“We all know the two extremes,” he said of the spectrum of housing options, from camps to permanent supportive housing. “One is kind of the perfect solution, or as close to it as you can get. The other is abject human misery and totally unacceptable. I am of the opinion that we have to spend more, we have to put more of our emphasis on the lower rungs of the ladder, the side of the spectrum that is improving on sanctioned encampments.”
Some in the tiny homes movement would take it even further.
Elizabeth Funk is CEO of DignityMoves, a nonprofit advocating for tiny home shelter sites. More than two years ago the nonprofit got San Francisco’s only tiny homes village so far set up in mere months, with donated structures on a sliver of a city parking lot. Residents can stay as long as they need, with regular access to social and health care workers at the 90 structures. Funk said the site takes advantage of a lot that’s in the yearslong wait of being developed into housing; the structures can be easily relocated when the project breaks ground.
DignityMoves pushed a bill in the state Senate this year to allow non-congregate, relocatable tiny home projects to bypass certain permitting procedures, and direct cities and counties to make available empty land for those uses. The bill initially defined such projects under the state building code as a type of housing, rather than as temporary shelter. Funk even suggested using housing vouchers to pay for them.
She said she didn’t expect the controversy she sparked. A group of advocates pushed back on the bill, arguing that, as Alex Visotzky of the National Alliance to End Homelessness put it, “it blurred the line between housing and shelter.” Sharon Rapport of the Corporation for Supportive Housing pointed out that certain shelters already can bypass permitting restrictions.
“It should be that that kind of expedited process is reserved for housing projects or any other kind of projects that are really promoting good policy,” Rapport said.
Despite some amendments requiring the projects to include plans for residents to get permanent housing when the land is needed for other uses, the bill died in the Senate appropriations committee in May. Its author, San Mateo Democratic Sen. Josh Becker, said he intends to bring it back next year.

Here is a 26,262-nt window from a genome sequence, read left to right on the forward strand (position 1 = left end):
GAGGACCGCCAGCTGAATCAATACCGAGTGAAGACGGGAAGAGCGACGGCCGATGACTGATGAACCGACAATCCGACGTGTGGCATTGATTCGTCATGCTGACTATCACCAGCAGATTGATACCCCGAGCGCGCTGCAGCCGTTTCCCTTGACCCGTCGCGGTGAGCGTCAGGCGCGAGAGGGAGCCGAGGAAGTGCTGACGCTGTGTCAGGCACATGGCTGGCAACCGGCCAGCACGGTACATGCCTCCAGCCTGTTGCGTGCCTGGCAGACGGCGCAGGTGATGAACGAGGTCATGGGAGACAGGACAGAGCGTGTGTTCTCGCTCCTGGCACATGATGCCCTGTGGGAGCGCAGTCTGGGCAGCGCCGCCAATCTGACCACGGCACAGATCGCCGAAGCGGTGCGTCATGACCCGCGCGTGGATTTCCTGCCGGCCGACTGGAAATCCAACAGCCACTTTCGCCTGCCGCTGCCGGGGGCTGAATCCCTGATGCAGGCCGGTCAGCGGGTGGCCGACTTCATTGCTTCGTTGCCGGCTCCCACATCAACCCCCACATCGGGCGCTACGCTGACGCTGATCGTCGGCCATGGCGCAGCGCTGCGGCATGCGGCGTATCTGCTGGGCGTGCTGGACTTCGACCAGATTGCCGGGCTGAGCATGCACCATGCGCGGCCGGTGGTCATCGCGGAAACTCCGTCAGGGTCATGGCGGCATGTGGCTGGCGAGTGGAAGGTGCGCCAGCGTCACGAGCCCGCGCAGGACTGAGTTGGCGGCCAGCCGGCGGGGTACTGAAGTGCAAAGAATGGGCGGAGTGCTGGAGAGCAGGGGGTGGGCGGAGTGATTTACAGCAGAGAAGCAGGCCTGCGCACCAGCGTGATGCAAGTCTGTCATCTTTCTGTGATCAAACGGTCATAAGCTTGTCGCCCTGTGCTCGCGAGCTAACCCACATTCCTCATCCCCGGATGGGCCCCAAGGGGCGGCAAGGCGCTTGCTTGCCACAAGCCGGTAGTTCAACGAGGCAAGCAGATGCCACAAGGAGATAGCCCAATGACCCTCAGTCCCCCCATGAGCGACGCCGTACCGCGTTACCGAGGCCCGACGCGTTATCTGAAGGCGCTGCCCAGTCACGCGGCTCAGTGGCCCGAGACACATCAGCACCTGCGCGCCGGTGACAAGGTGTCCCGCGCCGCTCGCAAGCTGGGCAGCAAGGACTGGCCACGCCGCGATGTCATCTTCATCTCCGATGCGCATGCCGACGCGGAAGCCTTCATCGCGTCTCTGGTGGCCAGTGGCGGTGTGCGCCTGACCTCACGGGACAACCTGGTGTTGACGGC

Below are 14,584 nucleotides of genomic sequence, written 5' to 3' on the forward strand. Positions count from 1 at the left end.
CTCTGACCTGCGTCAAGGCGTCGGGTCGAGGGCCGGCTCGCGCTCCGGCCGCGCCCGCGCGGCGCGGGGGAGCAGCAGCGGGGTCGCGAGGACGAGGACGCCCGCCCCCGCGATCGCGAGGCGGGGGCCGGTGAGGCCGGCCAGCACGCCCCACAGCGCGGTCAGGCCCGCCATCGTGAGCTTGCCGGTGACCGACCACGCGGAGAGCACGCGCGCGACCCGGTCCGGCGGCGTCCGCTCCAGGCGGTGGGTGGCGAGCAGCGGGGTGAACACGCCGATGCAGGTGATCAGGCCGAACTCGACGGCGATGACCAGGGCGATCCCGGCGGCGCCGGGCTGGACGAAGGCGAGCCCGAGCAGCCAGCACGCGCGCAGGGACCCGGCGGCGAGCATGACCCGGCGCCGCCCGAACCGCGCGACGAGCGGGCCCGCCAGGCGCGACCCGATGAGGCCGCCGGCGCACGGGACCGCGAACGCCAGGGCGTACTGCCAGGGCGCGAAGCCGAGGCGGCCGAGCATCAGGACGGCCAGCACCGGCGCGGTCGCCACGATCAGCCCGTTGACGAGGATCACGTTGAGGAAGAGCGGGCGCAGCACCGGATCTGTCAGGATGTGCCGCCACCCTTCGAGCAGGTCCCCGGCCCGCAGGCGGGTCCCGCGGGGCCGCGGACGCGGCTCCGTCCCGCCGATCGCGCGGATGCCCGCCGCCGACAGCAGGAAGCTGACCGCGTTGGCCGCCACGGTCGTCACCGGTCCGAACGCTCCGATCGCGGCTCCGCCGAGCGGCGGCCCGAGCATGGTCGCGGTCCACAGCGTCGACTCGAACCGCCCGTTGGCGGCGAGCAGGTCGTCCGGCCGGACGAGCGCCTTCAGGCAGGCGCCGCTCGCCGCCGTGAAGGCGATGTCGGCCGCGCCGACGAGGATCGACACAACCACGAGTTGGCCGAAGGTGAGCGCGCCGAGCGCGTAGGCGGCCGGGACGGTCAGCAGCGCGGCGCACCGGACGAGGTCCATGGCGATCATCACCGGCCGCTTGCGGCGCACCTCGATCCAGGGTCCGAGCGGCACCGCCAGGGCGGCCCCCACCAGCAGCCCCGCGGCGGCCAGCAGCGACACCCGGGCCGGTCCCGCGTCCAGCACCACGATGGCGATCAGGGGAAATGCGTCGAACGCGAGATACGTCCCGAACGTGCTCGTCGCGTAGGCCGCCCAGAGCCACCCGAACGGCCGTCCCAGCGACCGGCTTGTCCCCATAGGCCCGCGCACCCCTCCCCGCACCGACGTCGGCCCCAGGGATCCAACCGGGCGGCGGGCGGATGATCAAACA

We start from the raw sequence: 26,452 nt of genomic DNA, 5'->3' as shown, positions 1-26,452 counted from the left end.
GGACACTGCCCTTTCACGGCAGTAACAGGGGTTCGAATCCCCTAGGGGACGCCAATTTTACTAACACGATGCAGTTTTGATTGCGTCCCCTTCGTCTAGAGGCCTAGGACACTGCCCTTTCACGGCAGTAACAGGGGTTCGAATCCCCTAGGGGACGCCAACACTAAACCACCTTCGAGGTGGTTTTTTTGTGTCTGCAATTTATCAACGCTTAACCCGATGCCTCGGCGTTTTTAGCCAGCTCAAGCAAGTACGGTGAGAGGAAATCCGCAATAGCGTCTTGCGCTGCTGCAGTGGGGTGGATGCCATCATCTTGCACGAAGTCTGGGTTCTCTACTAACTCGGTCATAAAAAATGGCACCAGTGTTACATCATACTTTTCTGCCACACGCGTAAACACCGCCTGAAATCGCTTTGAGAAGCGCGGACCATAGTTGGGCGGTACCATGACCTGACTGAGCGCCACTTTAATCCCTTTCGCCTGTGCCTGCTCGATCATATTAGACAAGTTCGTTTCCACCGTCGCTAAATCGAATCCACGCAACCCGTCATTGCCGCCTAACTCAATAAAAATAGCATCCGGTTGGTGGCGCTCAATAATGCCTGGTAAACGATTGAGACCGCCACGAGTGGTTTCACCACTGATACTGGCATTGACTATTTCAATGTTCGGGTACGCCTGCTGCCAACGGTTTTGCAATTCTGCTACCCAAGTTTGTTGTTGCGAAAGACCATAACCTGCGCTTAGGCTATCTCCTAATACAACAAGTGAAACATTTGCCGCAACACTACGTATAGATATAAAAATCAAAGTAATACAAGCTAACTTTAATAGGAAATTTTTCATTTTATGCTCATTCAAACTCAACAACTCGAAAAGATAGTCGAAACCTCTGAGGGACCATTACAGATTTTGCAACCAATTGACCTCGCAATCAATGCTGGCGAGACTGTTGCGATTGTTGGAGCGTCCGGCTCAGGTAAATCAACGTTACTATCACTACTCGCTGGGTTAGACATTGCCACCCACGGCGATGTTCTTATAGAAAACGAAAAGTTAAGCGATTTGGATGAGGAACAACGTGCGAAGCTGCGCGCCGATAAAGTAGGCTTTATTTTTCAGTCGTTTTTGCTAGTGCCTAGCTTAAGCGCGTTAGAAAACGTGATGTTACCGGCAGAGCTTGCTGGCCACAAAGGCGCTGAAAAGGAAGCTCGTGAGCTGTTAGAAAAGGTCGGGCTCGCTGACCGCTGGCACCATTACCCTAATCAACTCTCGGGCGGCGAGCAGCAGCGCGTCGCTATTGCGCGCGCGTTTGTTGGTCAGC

Even Pallet Shelter, an early tiny homes builder that has supplied units for 36 sites across 32 California cities, was opposed to Becker’s bill. Amy King, CEO of the Washington-based company, said she asked for the bill to be amended to prohibit such sites from charging rents to tenants. No such change was made.
“I am not a supporter of this type of housing becoming a substitute for permanent housing,” King said.
Funk said she wasn’t trying to divert resources from one end of the housing spectrum to the other, but said the lines between the two may be too rigid when permanent housing is so scarce.
If someone needs or wants to stay in a tiny home for multiple years until they’re “ready” to move into a permanent apartment, she says, why shouldn’t it count as their housing?
The site DignityMoves opened in San Francisco illustrates both her point and her skeptics’.
Mia Salvaggio moved in two and a half years ago. She became homeless in 2020, after couchsurfing and battling a drug addiction. After bouncing around different campsites in the Bay Area, Salvaggio chose the offer of shelter space at DignityMoves because it afforded her some privacy, she said.
Being there has allowed her to meet a caseworker who helped her get her Social Security card. In an interview, she rattled off a long list of goals to focus on next: drug treatment, getting evaluated by a mental health provider, landing a part-time job. She was waiting for news about a permanent housing placement in early October.
She said she was grateful for the stay at the site, but some aspects still make it a far cry from a home: There’s no kitchen, the communal restrooms are porta-potties and the showers are on a trailer, which staff only keep open until 2:30 p.m. each day.
Salvaggio was also tired of living in close quarters with other residents, whom she accused of stealing her things and dirtying common areas. The rooms at that site are only 64 square feet, smaller than San Jose’s structures, and guests aren’t allowed.
“As long as I can prepare my own food and have my own bathroom,” she’ll be satisfied, Salvaggio said. “I haven’t literally sat on a toilet seat for probably two and a half years.”